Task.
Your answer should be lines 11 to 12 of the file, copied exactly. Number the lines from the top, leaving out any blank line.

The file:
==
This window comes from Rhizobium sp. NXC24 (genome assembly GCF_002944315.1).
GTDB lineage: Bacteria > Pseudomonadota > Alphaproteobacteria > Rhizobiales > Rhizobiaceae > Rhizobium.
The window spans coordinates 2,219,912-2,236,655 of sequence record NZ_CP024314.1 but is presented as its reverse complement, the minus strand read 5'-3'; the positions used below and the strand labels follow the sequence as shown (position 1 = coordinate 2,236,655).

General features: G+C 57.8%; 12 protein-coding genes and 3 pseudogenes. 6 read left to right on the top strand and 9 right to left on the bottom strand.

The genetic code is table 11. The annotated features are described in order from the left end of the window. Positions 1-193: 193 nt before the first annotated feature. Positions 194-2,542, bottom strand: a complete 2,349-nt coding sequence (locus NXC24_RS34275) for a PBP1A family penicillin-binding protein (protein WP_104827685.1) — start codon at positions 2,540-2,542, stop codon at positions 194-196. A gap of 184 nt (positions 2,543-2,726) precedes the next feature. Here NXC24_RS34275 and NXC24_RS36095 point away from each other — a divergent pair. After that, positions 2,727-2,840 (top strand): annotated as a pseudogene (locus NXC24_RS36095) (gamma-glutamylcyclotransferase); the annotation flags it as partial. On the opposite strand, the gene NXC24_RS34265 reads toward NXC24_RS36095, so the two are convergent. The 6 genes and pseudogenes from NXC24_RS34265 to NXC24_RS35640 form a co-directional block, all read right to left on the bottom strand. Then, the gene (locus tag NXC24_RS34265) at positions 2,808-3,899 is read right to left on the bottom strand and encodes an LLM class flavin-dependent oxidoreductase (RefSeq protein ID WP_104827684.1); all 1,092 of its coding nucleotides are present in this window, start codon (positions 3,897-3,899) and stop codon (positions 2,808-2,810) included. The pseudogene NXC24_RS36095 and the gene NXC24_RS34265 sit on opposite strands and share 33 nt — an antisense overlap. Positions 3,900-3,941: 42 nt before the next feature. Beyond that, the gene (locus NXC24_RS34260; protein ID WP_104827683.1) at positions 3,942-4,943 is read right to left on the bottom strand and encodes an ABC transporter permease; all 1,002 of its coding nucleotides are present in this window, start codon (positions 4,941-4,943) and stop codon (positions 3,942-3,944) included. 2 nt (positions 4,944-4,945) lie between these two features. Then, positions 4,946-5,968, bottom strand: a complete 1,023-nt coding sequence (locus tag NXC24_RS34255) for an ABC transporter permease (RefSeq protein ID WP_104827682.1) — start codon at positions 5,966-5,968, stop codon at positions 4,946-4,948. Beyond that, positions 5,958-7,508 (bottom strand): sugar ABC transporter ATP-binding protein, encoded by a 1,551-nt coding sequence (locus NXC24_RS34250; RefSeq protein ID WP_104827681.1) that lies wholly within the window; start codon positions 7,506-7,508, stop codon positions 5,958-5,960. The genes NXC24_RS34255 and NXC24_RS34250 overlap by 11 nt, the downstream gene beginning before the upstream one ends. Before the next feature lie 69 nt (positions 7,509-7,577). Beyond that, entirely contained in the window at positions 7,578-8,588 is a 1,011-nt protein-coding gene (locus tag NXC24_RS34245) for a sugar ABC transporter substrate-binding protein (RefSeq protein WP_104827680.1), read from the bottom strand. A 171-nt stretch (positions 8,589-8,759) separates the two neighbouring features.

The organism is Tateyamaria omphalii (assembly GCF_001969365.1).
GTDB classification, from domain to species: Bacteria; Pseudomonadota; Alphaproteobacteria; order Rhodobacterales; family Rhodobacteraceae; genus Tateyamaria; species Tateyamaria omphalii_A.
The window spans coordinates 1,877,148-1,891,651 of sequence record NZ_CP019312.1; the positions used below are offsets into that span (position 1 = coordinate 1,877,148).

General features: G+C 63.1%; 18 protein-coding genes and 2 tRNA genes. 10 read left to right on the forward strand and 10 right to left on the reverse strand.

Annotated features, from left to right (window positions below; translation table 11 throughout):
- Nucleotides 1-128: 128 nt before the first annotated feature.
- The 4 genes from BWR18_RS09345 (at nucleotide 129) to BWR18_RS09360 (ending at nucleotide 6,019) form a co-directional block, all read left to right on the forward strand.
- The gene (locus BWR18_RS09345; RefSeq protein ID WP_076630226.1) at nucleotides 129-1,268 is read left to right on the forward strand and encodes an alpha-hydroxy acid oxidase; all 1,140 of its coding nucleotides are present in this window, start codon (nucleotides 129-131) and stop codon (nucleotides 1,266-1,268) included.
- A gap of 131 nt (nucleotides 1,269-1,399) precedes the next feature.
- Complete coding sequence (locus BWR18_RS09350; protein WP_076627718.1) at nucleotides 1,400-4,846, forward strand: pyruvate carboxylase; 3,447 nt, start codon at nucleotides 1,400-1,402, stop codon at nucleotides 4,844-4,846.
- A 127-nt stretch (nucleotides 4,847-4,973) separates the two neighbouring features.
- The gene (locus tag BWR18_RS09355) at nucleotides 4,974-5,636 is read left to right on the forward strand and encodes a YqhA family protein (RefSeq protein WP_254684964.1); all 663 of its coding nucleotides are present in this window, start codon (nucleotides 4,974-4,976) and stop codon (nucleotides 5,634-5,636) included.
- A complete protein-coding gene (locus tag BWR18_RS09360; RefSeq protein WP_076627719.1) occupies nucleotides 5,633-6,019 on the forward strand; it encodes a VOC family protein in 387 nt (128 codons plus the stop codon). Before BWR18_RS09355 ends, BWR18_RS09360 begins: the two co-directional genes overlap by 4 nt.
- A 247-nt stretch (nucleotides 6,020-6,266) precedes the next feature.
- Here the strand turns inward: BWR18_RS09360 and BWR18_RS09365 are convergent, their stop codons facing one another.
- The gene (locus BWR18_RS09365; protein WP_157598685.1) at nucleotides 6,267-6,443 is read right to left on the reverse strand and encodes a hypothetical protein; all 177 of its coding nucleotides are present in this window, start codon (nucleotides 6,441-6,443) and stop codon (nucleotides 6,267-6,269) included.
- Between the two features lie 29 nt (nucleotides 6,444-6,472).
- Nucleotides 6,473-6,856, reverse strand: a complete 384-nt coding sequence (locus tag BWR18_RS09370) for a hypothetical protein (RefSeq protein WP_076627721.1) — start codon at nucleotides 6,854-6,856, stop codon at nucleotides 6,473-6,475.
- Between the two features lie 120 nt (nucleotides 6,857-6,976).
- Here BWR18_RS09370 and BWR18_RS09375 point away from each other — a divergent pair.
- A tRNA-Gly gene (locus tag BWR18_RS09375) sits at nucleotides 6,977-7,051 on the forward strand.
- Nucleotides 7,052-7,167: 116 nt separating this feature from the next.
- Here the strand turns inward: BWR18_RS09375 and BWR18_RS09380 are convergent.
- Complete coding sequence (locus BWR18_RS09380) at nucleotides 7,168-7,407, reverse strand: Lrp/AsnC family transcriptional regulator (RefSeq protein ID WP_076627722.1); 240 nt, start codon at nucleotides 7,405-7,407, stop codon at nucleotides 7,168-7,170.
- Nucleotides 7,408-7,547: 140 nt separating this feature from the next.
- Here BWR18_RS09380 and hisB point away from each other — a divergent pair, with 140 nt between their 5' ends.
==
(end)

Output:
- Nucleotides 1-128: 128 nt before the first annotated feature.
- The 4 genes from BWR18_RS09345 (at nucleotide 129) to BWR18_RS09360 (ending at nucleotide 6,019) form a co-directional block, all read left to right on the forward strand.